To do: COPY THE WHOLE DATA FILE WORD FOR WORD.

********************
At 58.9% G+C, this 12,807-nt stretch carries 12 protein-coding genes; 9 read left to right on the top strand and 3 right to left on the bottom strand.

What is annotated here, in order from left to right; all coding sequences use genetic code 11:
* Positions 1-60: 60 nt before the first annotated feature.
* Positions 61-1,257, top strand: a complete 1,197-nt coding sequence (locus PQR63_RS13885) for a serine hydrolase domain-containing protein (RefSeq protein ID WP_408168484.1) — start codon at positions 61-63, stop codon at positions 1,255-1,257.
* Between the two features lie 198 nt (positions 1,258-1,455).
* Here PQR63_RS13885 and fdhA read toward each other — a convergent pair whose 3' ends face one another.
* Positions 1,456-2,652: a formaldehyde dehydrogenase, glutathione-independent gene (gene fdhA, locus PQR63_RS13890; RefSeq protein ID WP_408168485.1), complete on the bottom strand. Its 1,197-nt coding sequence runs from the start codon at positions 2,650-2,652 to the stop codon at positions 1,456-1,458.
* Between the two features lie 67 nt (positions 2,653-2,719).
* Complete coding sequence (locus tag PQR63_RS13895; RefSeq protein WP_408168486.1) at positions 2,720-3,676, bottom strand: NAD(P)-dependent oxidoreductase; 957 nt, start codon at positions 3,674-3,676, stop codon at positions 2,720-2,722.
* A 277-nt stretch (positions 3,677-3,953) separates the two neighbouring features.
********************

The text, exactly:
At 58.9% G+C, this 12,807-nt stretch carries 12 protein-coding genes; 9 read left to right on the top strand and 3 right to left on the bottom strand.

What is annotated here, in order from left to right; all coding sequences use genetic code 11:
* Positions 1-60: 60 nt before the first annotated feature.
* Positions 61-1,257, top strand: a complete 1,197-nt coding sequence (locus PQR63_RS13885) for a serine hydrolase domain-containing protein (RefSeq protein ID WP_408168484.1) — start codon at positions 61-63, stop codon at positions 1,255-1,257.
* Between the two features lie 198 nt (positions 1,258-1,455).
* Here PQR63_RS13885 and fdhA read toward each other — a convergent pair whose 3' ends face one another.
* Positions 1,456-2,652: a formaldehyde dehydrogenase, glutathione-independent gene (gene fdhA, locus PQR63_RS13890; RefSeq protein ID WP_408168485.1), complete on the bottom strand. Its 1,197-nt coding sequence runs from the start codon at positions 2,650-2,652 to the stop codon at positions 1,456-1,458.
* Between the two features lie 67 nt (positions 2,653-2,719).
* Complete coding sequence (locus tag PQR63_RS13895; RefSeq protein WP_408168486.1) at positions 2,720-3,676, bottom strand: NAD(P)-dependent oxidoreductase; 957 nt, start codon at positions 3,674-3,676, stop codon at positions 2,720-2,722.
* A 277-nt stretch (positions 3,677-3,953) separates the two neighbouring features.